Impermanence, the concept that life is evolving from or advancing towards nothingness, has been at the core of my work since I began photographing over thirty years ago. Most people have difficulty embracing the inevitable, especially death, which is what often drives us towards religion or philosophy. I have also struggled with the unpredictability and fragility of life and have used the camera as a tool to study and embrace these undeniable characteristics of our existence. I find peace and acceptance when I discover visual examples of time’s transformations, especially the slow decay of what we humans have created, what we fantasize will last for eternity. There is a guilty pleasure when I use the camera to steal a moment from the inescapable. Even though I am fully aware that the photograph, the subject of the photograph and myself, the photographer, will eventually return to nothingness.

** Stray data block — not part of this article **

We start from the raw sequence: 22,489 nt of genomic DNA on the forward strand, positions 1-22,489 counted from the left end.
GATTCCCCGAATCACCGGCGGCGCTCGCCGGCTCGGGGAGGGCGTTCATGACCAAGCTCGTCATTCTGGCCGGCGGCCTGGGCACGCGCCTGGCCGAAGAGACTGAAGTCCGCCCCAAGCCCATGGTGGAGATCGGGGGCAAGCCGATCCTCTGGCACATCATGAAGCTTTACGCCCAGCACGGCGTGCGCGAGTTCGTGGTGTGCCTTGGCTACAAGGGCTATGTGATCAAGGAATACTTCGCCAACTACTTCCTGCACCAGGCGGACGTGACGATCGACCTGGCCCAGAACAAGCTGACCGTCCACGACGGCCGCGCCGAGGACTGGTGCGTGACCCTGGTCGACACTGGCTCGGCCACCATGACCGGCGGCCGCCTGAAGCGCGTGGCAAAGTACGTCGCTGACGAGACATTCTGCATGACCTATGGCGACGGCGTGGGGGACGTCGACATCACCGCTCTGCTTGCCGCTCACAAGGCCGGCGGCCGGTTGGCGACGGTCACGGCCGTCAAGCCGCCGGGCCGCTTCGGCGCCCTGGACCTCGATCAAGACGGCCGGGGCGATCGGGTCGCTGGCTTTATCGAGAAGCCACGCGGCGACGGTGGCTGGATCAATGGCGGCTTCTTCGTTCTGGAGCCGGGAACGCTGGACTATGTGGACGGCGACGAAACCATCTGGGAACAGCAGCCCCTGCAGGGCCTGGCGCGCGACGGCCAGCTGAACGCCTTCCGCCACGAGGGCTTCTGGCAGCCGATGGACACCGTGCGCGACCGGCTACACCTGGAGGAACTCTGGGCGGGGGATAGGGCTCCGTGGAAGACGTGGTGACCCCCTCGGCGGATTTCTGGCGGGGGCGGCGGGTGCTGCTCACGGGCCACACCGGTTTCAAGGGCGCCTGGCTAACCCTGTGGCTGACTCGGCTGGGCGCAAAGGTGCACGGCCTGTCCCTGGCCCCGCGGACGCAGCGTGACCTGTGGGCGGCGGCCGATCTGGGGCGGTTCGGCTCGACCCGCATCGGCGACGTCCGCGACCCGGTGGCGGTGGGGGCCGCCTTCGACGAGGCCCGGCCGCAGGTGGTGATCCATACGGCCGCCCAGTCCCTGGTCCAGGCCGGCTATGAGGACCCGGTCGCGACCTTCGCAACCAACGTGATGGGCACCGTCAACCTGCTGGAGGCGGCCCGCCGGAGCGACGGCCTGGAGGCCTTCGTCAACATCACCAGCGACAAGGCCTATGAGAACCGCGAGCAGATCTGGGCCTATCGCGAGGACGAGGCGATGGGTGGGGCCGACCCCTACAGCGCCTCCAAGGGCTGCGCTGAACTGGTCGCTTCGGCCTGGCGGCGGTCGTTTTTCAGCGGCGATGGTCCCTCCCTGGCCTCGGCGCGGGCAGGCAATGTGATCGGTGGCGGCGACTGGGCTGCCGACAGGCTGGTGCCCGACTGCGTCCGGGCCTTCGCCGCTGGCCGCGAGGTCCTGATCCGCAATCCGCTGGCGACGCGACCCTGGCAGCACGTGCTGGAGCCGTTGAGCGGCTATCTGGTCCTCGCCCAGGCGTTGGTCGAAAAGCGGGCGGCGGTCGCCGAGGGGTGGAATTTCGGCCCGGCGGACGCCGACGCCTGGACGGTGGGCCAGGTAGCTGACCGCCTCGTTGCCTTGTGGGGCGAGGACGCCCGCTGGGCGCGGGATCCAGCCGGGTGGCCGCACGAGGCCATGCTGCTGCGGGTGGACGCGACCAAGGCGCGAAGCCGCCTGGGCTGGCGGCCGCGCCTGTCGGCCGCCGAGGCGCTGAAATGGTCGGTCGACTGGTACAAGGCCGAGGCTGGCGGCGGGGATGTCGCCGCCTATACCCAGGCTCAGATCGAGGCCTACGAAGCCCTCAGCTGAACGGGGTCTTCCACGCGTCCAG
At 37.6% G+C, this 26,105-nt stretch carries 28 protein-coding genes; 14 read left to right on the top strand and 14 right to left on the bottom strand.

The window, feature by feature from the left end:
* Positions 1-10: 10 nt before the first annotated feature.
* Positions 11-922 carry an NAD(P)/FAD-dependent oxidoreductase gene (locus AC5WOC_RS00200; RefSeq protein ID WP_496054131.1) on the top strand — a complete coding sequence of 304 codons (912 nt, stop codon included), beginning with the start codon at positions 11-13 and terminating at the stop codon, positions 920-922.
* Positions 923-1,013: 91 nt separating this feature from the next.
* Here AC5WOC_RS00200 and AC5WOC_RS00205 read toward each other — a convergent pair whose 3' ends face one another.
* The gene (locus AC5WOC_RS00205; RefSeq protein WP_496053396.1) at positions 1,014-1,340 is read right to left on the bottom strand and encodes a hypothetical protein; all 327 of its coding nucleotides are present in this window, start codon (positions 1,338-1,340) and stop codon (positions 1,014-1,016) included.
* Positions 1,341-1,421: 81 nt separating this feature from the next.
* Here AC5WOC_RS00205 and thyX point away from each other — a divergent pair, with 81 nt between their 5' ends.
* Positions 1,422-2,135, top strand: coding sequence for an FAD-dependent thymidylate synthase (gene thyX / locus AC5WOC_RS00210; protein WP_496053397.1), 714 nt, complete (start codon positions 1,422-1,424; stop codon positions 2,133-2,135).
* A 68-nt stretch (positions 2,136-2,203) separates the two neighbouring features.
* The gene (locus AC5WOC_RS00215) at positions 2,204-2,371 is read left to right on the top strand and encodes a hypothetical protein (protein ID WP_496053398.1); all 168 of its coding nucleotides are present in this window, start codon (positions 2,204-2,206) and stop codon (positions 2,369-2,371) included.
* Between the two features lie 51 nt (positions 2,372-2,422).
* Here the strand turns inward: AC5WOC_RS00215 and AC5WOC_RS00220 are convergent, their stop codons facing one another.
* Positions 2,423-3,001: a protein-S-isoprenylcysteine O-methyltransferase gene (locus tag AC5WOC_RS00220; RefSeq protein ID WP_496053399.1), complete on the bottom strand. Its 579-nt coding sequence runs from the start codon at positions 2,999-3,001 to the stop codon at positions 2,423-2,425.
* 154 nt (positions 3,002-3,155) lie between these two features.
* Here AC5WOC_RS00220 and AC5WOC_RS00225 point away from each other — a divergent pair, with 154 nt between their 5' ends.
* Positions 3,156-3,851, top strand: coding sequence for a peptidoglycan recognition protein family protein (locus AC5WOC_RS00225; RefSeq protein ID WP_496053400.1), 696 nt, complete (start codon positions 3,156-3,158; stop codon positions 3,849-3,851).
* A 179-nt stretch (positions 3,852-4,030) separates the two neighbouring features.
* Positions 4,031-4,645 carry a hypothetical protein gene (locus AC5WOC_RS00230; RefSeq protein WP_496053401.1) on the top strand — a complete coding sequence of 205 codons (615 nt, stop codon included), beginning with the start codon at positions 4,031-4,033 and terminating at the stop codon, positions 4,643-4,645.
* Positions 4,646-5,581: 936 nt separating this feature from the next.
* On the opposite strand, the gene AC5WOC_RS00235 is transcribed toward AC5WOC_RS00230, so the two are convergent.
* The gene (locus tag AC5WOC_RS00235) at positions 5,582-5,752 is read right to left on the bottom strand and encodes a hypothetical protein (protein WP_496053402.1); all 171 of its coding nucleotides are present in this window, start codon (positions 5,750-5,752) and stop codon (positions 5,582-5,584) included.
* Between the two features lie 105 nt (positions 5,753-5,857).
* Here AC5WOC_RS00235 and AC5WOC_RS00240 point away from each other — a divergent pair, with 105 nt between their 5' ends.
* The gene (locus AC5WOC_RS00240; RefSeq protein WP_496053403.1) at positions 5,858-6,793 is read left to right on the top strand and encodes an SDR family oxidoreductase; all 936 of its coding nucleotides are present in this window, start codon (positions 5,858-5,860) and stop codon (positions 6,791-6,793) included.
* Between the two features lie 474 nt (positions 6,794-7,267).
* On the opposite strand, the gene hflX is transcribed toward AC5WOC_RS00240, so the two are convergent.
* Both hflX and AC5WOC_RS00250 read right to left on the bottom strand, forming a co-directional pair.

My creative process continues the same theme while also embracing a minimalist approach. I use one digital camera that has been converted to only photograph in black and white. This ensures an honest commitment to the black and white medium, just like using black and white film. I use only one prime lens. This narrows my vision and encourages my creativity by eliminating options and teaches me to except limitations. And finally, I make one, meticulously crafted photographic print. This forces me to let go of images, to except change and pushes me to continue to create new work. Making one print adds some much-needed respectability to the printed image, which is the essential piece of the photographic process. The printed image is the photograph, without it the image really doesn’t exist, it is just a bunch of pixels. It is the printed photograph that brings an image to life.
Carl Battreall, 2020